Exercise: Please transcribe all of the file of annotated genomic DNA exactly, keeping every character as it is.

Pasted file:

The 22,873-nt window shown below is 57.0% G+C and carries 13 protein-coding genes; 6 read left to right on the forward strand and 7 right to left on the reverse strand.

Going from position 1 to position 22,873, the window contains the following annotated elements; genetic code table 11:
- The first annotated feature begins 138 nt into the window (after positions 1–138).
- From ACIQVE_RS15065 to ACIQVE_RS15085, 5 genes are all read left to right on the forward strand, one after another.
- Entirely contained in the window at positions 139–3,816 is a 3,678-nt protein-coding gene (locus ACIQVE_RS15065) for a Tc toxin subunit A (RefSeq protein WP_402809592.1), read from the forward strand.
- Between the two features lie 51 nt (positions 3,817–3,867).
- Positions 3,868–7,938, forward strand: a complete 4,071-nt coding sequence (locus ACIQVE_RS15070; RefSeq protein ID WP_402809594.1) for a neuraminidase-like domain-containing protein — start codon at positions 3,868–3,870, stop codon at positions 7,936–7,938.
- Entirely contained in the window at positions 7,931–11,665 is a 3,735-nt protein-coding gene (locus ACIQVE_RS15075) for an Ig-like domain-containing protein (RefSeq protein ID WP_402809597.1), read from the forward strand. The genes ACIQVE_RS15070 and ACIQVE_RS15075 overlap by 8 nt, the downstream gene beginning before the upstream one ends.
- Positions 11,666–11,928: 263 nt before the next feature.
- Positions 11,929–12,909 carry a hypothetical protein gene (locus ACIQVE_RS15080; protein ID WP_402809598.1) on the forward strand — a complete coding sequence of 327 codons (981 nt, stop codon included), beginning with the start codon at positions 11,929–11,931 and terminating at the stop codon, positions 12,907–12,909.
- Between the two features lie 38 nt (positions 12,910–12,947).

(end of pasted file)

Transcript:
The 22,873-nt window shown below is 57.0% G+C and carries 13 protein-coding genes; 6 read left to right on the forward strand and 7 right to left on the reverse strand.

Going from position 1 to position 22,873, the window contains the following annotated elements; genetic code table 11:
- The first annotated feature begins 138 nt into the window (after positions 1–138).
- From ACIQVE_RS15065 to ACIQVE_RS15085, 5 genes are all read left to right on the forward strand, one after another.
- Entirely contained in the window at positions 139–3,816 is a 3,678-nt protein-coding gene (locus ACIQVE_RS15065) for a Tc toxin subunit A (RefSeq protein WP_402809592.1), read from the forward strand.
- Between the two features lie 51 nt (positions 3,817–3,867).
- Positions 3,868–7,938, forward strand: a complete 4,071-nt coding sequence (locus ACIQVE_RS15070; RefSeq protein ID WP_402809594.1) for a neuraminidase-like domain-containing protein — start codon at positions 3,868–3,870, stop codon at positions 7,936–7,938.
- Entirely contained in the window at positions 7,931–11,665 is a 3,735-nt protein-coding gene (locus ACIQVE_RS15075) for an Ig-like domain-containing protein (RefSeq protein ID WP_402809597.1), read from the forward strand. The genes ACIQVE_RS15070 and ACIQVE_RS15075 overlap by 8 nt, the downstream gene beginning before the upstream one ends.
- Positions 11,666–11,928: 263 nt before the next feature.
- Positions 11,929–12,909 carry a hypothetical protein gene (locus ACIQVE_RS15080; protein ID WP_402809598.1) on the forward strand — a complete coding sequence of 327 codons (981 nt, stop codon included), beginning with the start codon at positions 11,929–11,931 and terminating at the stop codon, positions 12,907–12,909.
- Between the two features lie 38 nt (positions 12,910–12,947).